Posts Tagged 'legacy'

A Walking Eulogy

Goodbye is a useless word.

As we drift apart, by choice or by fate, reflexive sadness drifts in. The ears cry out for remembered voices, the eyes beg to behold familiar forms. The senses fool us into focusing on sights and sounds, hiding the blinding and deafening truth:

Nobody is ever gone.

It is impossible to leave someone you love. A relationship of any depth leaves traces of each individual in the other, small parcels joyfully–if unwittingly–carried through the remainder of their journeys in the safe deposit boxes in their hearts.

The chemistry of human interaction forever transforms both parties without fail. Even the slightest connections etch the looking glass of who we are and what we do.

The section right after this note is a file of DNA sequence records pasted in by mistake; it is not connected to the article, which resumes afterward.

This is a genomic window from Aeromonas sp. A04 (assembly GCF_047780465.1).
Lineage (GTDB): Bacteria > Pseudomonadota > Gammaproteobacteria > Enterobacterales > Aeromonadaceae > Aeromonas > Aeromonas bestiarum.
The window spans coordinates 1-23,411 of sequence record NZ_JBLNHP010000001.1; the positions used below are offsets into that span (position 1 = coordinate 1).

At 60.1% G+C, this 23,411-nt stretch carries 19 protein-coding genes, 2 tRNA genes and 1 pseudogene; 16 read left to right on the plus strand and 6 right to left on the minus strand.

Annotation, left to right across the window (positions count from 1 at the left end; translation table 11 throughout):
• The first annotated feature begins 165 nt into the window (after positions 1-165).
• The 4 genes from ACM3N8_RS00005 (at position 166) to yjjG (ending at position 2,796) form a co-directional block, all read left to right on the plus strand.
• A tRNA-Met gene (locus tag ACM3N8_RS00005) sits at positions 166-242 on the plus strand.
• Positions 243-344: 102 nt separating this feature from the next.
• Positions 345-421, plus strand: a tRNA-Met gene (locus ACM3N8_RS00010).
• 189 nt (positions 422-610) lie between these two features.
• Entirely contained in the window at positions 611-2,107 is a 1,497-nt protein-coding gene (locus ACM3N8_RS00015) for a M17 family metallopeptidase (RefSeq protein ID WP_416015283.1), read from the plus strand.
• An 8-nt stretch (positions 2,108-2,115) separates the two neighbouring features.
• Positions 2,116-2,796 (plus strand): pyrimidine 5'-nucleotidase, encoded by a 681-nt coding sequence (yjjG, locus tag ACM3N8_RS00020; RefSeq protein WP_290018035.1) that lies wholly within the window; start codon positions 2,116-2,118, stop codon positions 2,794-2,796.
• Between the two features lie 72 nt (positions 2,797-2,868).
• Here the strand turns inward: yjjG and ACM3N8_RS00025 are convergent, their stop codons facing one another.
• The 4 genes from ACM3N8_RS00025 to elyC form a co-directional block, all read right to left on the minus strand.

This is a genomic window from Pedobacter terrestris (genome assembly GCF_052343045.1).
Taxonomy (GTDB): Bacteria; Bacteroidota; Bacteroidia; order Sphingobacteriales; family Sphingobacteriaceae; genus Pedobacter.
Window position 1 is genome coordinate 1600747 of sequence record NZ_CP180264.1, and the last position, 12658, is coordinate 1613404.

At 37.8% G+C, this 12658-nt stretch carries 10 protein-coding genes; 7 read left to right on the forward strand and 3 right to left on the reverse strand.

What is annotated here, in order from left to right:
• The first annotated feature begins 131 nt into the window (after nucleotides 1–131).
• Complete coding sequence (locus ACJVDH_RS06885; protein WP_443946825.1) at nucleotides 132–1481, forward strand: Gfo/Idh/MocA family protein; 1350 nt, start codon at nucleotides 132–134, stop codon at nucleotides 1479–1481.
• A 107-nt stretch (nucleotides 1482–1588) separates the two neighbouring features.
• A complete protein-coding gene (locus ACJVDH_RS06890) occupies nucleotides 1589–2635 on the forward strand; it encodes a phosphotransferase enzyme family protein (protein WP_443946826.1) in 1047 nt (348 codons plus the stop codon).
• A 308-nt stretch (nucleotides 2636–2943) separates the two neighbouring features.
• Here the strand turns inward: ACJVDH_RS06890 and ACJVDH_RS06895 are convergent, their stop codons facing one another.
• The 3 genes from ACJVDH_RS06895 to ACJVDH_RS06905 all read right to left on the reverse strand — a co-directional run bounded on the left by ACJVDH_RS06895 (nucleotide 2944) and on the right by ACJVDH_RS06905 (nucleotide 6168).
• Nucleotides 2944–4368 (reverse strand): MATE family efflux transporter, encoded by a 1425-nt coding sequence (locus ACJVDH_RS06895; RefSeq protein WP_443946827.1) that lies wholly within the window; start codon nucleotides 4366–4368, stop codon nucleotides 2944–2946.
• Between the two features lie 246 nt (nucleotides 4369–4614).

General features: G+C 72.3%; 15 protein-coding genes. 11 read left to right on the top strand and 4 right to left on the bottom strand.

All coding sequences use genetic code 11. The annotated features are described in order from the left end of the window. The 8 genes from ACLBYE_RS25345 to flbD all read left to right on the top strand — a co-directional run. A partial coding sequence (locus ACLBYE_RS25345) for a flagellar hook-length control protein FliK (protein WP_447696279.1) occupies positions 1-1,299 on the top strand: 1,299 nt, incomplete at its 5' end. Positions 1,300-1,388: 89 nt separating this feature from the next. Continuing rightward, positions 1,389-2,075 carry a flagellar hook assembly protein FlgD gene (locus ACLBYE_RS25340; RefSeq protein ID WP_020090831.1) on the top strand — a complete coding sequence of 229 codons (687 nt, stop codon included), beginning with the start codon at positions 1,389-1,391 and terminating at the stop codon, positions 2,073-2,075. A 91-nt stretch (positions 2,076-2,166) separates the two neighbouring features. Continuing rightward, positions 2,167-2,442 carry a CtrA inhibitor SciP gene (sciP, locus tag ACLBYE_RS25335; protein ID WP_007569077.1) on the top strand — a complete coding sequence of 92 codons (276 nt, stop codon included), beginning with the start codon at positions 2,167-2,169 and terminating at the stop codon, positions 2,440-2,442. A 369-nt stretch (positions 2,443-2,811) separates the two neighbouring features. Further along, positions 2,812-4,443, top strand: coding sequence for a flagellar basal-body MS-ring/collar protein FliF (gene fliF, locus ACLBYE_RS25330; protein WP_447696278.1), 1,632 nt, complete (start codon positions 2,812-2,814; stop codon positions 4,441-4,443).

A penetrating gaze into the mirror of action can reveal anyone from the past.

When I exemplify unbending honesty, I am Winifred.

When I show fierce loyalty, I am Patricia.

When I display unceasing compassion, I am Rosemary.

When I tell a sweeping story, I am Howard.

When I get an ornery smirk before making a joke, I am Carol.

When I open a door or extend a hand for a woman, I am Jerry.

Though they have passed through the veil of this life or disappeared into the fog of dementia, their lives cast large shadows into mine

As long as I breathe, they ripple through generation upon generation across oceans of time.

I am, in part, a walking eulogy.

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The Justice of Sobbing Hearts

Some people don’t get what they deserve.